Prejudice Against Lesbian, Gay, and Bisexual Coaches: The Influence of Race, Religious Fundamentalism, Modern Sexism, and Contact with Sexual Minorities

in Sociology of Sport Journal
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  • 1 Texas A&M University
  • 2 Seattle University
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In drawing from Herek’s (2007, 2009) sexual stigma and prejudice theory, the purpose of this study was to examine the relationship among prejudice toward sexual minority coaches, religious fundamentalism, sexism, and sexual prejudice and to determine whether race affected these relationships. The authors collected data from 238 parents. Results indicated that Asians expressed greater sexual prejudice than Latinos and Whites, while African Americans expressed more religious fundamentalism than did Whites. There were also differences in the associations among the variables. For African Americans, sexism held the strongest association with prejudice toward sexual minority coaches. While for Asians and Whites, religious fundamentalism held the strongest association, contact with lesbian and gay friends was a significant predictor of prejudice for Asians, but not for the other groups. For Latinos, both religious fundamentalism and sexism were associated with sexual prejudice. The authors discuss the results in terms of theoretical and practical implications.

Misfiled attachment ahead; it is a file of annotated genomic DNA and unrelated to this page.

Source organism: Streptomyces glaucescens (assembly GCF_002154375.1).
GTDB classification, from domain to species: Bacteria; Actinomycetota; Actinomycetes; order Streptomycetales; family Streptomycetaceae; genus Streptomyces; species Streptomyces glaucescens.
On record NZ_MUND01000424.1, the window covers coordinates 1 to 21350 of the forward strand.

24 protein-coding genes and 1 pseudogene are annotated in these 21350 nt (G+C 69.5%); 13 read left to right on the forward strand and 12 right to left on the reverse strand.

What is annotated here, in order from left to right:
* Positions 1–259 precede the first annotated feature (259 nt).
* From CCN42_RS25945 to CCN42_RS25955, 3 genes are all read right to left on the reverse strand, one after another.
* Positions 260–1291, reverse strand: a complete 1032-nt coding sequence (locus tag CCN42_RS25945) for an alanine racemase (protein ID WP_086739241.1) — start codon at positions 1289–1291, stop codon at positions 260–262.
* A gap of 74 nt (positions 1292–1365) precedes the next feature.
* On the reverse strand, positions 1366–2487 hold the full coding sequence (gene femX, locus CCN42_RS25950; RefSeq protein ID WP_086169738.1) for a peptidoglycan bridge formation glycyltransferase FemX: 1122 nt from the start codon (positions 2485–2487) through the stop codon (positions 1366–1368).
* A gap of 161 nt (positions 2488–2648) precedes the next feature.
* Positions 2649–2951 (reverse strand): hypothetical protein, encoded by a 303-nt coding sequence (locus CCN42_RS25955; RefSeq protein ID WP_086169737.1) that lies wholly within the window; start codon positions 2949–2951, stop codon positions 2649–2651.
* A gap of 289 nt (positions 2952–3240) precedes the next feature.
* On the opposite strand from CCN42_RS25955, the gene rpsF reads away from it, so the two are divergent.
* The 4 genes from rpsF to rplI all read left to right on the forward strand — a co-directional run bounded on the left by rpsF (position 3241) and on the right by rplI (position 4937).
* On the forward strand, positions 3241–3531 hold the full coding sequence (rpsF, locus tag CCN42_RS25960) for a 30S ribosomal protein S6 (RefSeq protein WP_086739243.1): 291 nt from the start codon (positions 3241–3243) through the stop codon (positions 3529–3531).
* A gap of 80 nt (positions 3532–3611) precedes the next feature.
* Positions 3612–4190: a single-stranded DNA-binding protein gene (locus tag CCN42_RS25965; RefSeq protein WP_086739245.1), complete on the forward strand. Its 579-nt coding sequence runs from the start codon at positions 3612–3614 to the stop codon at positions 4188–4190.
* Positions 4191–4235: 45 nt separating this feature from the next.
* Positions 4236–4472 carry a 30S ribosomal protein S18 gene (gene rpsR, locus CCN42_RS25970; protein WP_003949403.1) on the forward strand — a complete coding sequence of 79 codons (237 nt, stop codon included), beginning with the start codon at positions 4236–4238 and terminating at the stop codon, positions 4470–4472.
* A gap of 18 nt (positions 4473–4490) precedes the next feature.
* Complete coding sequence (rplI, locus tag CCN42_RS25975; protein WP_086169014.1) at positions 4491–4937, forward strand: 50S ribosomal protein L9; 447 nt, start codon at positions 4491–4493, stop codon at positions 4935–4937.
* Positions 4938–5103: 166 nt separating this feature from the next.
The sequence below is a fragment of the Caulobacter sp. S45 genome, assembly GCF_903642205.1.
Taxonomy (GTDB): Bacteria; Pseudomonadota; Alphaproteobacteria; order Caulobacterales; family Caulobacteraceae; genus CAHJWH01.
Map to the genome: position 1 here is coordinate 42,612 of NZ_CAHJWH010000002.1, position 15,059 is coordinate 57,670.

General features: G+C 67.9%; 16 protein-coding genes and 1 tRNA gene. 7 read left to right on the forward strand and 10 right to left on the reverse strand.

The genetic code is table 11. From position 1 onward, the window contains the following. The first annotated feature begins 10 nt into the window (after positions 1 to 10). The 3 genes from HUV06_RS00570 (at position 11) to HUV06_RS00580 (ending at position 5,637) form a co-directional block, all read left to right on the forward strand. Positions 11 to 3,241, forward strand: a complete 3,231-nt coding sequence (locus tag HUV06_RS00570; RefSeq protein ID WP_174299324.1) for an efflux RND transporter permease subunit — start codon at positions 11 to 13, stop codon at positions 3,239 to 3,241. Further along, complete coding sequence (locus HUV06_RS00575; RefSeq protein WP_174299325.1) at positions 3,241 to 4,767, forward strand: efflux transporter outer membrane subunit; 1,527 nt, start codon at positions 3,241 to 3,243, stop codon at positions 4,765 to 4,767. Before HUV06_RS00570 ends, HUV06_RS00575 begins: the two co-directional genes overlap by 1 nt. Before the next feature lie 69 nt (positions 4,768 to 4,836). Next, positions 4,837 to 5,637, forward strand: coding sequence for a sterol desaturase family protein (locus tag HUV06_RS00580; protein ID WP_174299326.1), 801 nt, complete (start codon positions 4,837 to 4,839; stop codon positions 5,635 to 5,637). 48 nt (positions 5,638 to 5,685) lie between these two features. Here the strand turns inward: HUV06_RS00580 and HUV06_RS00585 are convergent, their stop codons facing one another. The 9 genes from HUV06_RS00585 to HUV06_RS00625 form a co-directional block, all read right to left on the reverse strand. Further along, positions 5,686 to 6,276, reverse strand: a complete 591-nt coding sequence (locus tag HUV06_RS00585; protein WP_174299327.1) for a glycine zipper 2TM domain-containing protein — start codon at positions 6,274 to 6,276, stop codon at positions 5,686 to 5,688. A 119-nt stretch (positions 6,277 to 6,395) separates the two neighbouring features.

Cunningham is with the Dept. of Health and Kinesiology, Texas A&M University, College Station, TX. Melton is with the Sport Administration and Leadership Program at Seattle University, Seattle, WA.

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